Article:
Remus flopped down again, covering his face with his arms, and then a pillow. "I'm going to pretend we didn't have this whole conversation," he said, voice muffled through fabric. "I'm going to go to sleep now, and when we wake up tomorrow I won't be a Prefect and you won't have embarrassed me."
"I didn't embarrass you," Sirius protested, but Remus kept the pillow on his head. He eventually gave up, getting into bed himself. Remus slept with the pillow right where it was, and in the morning, woke up with marks on his cheeks from where the fabric had bunched up and left wrinkles.
"So this letter--" Sirius started.
"Give it a rest." Remus threw a pillow at him. There was only so much humiliation a fellow could take. "Or I'll put you in detention."
"You try it," Sirius answered, "and you'll wake up with that badge up your nose."
"A lame threat if ever I heard one," Remus answered.
"I can't believe you asked James about me," Sirius told him. "Of all the daft things."
"I can't believe they made me a Prefect," Remus said. He was packing his trunk to go into London. His and Sirius's things were scattered together everywhere; they were going to have to sort out what was whose at school, possibly never. Remus tossed a yellow - yellow? - teeshirt in with his school things. That was, most likely, Sirius's.
"That is utterly inexplicable, mate," Sirius agreed, and threw the last of Remus's magazines on top of his own robes. Remus nearly got his fingers chopped off as he reached in to steal them back; Sirius had closed the trunk lid to stop him. He'd have to sneak them at school. Sirius added, "What were they thinking?"
Remus shrugged. He had no idea. "What was I thinking?" he muttered, and Sirius slid over on the bed, on top of half of his clothes. Remus flicked his ear, but Sirius ignored him; he grabbed Remus's hand instead.
Sirius said, "I have no idea," and then, "voluntarily taking extra classes."
"I must be mental," Remus said, grinning a little.
"I must be more mental, then," Sirius answered. "Since you conned me into taking the same ones."
Remus looked down at their entwined hands. "Well, that's a relief," he told Sirius. "At least someone's more mental than me."
"It's true," Sirius told him gravely. "I am."
"Good," Remus said, and then, "and at least James is suffering the same fate. We'll be locked away not doing homework together."
"True," Sirius said, and then eyed the badge Remus had almost left on his night stand - he'd nearly not packed it this morning, finally realizing that it could all be an elaborate joke on him by James, or even Sirius himself. But Sirius had tossed it into the case, so there it sat. "You think that's for real?"
Remus knew he meant the badge; he replied, "I have no idea, honestly. It's more than a little surreal."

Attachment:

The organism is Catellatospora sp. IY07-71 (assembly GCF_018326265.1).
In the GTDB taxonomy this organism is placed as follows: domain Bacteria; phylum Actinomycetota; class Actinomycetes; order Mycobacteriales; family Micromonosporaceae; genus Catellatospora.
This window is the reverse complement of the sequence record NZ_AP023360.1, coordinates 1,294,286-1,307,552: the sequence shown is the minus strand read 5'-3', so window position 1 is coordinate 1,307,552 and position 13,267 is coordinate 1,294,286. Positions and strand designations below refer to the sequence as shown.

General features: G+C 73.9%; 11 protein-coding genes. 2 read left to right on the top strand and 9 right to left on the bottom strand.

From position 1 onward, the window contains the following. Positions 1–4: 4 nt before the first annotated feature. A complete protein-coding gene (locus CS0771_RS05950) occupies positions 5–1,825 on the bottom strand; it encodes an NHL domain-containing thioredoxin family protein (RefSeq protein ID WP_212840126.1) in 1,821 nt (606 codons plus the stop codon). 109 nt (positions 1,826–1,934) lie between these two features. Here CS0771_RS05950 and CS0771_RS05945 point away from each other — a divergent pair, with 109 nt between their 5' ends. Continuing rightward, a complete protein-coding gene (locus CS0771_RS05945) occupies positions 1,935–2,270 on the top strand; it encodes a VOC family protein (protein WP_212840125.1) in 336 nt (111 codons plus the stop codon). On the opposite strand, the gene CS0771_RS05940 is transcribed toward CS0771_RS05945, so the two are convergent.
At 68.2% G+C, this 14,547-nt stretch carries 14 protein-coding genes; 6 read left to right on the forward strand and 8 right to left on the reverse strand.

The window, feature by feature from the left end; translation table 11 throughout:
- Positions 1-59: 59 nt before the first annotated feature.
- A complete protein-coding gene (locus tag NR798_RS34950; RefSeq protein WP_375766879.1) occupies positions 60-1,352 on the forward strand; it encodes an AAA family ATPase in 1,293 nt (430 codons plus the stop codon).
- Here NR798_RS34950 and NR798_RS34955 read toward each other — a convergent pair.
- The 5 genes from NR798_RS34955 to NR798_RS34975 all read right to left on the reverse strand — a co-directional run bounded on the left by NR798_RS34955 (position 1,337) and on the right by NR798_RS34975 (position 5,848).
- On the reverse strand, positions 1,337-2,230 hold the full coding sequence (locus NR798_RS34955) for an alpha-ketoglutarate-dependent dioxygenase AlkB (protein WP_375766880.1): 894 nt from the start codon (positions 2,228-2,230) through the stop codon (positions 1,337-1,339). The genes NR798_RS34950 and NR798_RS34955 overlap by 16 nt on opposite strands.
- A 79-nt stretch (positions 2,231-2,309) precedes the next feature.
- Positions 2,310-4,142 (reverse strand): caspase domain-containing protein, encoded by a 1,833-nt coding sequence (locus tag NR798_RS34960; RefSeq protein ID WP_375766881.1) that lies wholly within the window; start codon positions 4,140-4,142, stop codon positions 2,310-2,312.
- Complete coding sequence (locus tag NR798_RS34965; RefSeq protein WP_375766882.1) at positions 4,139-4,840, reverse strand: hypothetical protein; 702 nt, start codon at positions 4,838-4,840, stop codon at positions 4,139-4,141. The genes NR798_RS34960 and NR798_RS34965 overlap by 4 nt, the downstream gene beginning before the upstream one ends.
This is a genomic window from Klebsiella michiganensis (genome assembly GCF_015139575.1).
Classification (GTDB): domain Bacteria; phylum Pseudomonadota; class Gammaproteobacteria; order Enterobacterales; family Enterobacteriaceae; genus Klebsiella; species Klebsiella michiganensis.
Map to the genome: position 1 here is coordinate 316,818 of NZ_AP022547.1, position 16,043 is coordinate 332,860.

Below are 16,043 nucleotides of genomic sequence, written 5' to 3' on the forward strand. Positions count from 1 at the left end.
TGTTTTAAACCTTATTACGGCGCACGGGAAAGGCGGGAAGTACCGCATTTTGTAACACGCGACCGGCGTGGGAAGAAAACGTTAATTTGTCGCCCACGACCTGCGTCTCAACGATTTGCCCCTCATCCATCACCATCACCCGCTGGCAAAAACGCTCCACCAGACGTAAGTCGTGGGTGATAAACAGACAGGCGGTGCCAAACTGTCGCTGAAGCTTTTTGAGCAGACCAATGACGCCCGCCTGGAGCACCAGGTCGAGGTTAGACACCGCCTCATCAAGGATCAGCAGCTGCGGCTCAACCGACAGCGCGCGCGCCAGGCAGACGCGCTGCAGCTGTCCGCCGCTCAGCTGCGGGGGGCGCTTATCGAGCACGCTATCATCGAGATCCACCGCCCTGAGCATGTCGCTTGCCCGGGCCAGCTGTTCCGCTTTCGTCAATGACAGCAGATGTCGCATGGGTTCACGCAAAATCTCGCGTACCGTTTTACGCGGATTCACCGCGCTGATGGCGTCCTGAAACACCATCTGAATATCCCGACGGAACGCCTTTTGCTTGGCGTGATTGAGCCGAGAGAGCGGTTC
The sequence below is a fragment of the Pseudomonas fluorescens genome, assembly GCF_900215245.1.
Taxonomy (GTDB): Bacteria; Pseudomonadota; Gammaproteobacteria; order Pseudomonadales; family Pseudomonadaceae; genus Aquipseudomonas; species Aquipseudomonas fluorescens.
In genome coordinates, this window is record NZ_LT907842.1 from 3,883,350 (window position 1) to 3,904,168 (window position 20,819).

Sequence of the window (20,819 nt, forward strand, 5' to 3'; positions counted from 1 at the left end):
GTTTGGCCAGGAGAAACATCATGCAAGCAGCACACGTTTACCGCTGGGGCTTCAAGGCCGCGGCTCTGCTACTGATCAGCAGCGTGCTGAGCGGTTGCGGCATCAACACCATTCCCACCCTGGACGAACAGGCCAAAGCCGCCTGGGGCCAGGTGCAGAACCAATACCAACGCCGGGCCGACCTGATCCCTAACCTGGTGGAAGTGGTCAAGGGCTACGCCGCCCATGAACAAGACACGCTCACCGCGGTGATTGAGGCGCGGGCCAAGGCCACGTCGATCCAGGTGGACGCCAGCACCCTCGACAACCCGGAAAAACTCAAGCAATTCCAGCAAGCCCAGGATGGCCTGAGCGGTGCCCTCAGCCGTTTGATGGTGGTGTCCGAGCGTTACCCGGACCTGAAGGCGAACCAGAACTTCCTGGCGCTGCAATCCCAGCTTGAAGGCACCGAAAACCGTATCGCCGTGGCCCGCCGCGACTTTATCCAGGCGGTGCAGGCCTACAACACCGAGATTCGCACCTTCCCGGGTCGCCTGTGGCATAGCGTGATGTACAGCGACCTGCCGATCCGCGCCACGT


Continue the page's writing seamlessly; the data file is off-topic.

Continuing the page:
"It's daft," Sirius said, and kissed his cheek. Remus blinked, a little startled. Sirius didn't kiss him randomly very often. "Is what it is."
Remus touched his cheek, blinking again, but all he said was, "We've been over this."
"It bears repeating," Sirius told him, and reached over with his free hand to close Remus's trunk. "You're a Prefect. It's the daftest thing I've heard all year."
"Not quite the daftest," Remus muttered.
He thought Sirius hadn't heard him, but then he said, "true," and then, "asking James what was going on in my head. As if he'd know anything," and then Sirius pushed against Remus's thigh, shoving him gently. "You nitwit."
Remus grinned a little. "James is going to be doing homework for the rest of his life," he said, "with his O.W.L. workload. He might know a little bit."
"He is taking four extra O.W.L.s," Sirius answered with a smirk. Then he sat up, still clutching Remus's hand. "We're taking four extra O.W.L.s. We're taking four extra O.W.L.s," he moaned. "We must be completely off our rockers."
"Yes," Remus agreed. Sirius's hand was warm, in his. His cheek tingled a little. "Absolutely nutty."
"Several cards short a deck--"
and then it was time to go to the train. Remus gulped, and pulled his badge out of his trunk before they hit the Tube; he pocketed it. Just in case it wasn't a joke. "You think," he asked Sirius, his mother standing a discreet and supportive-yet-giving-them-space few feet away, "this year's going to be all right?"
Sirius swayed a little with the movement of the train. He tried not to stare around at the machinations; Remus thought it fairly obvious he'd never ridden it before. Sirius turned to him. "Don't worry, mate," and he nearly lost his grip on the overhead bar, almost falling over when the train stopped suddenly. He saved himself by putting a firm hand on Remus's shoulder - which he left there as they started moving again. Sirius said, "it's going to be a fantastic year."